During the World Oceans Day, on 22 March, the Baltic States will celebrate the Baltic Sea Protection day, founded by the Helsinki Committee.
The goal of the event is to make the international community aware of the urge to undertake immediate actions in order to improve the condition of the Baltic Sea. One of the most shallow seas in the world, it is also one of the most polluted water body. The core threats endangering its ecosystem include the progressing eutrophication connected first and foremost with the influx of biogenes from the land-based sources, intensive and unregulated fishing, wastes that end up in the seawaters.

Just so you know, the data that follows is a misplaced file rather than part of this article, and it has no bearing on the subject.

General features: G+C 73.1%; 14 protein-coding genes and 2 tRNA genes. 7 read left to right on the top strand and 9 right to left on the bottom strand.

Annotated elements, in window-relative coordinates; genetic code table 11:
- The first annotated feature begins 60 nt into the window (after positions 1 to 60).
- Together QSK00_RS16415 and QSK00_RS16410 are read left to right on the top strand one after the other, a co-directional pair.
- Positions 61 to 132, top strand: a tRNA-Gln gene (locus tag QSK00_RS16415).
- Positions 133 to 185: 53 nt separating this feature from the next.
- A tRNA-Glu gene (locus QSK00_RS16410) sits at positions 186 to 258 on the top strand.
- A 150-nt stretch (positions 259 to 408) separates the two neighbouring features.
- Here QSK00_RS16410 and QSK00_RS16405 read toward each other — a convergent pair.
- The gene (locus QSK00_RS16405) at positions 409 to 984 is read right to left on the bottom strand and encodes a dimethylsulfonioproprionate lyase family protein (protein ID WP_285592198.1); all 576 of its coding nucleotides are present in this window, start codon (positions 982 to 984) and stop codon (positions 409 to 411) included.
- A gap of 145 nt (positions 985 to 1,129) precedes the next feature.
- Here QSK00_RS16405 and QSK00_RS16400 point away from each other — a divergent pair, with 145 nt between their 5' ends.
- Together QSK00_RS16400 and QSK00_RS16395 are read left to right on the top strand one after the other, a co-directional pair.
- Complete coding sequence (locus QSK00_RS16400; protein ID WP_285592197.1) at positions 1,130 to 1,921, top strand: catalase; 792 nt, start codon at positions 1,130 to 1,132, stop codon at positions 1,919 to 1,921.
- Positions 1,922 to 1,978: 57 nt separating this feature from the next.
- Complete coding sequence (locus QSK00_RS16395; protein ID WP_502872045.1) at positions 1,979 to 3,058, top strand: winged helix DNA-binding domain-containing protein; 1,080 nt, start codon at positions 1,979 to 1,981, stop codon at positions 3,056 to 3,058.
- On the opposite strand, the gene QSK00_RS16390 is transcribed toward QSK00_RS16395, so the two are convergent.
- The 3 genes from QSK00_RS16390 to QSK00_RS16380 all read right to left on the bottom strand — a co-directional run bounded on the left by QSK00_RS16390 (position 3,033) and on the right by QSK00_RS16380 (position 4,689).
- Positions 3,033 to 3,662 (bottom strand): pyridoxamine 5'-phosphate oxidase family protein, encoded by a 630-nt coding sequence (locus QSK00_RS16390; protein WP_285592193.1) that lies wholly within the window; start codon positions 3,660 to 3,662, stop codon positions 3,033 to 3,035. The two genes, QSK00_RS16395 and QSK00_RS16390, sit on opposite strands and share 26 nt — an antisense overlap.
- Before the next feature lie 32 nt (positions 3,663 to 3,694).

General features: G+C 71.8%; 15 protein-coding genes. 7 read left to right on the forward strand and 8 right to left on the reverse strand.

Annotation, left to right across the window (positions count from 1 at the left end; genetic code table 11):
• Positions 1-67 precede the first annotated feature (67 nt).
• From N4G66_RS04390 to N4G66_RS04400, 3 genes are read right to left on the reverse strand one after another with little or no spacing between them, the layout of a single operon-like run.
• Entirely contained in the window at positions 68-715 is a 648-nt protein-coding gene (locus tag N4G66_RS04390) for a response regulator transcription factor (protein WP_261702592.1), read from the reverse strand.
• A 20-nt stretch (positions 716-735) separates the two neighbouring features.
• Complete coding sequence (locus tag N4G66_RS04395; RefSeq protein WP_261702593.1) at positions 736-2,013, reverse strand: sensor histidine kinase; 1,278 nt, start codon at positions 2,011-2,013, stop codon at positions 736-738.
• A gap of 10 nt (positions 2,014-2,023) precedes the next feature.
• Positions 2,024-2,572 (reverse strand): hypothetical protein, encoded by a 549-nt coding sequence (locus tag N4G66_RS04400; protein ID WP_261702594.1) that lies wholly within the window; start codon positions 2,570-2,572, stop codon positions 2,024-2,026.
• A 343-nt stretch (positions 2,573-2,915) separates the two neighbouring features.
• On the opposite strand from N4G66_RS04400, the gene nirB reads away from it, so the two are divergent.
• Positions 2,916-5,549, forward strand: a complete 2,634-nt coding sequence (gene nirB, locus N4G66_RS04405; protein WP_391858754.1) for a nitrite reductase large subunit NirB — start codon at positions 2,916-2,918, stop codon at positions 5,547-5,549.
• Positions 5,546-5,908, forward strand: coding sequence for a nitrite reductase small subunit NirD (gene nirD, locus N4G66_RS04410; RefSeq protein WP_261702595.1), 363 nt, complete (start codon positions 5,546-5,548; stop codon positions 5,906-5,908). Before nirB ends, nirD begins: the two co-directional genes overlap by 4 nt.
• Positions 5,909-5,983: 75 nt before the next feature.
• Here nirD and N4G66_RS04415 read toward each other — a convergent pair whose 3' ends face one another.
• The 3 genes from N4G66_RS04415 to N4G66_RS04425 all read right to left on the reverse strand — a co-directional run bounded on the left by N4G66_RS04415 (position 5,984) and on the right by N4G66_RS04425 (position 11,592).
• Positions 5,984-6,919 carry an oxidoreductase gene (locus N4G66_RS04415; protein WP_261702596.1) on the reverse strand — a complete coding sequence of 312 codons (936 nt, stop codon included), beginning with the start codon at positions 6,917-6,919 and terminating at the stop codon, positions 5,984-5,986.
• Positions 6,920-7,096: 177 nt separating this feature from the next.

Those and other threats have already been identified and analysed as part of the National Sea Waters Protection Programme (KPOWM). The document describes the measures and actions that need to be taken in order to maintain or improve the Baltic Sea’s condition – there are 57 of such measures in total (including administrative, legal, control, education and investment steps).
The draft National Sea Waters Protection Programme will conclude the multistage process required by the Framework Marine Strategy Directive, which introduces integrated marine policy on the national, regional and EU level.
Until the 29 of March, everyone may submit your comments to the draft KPOWM.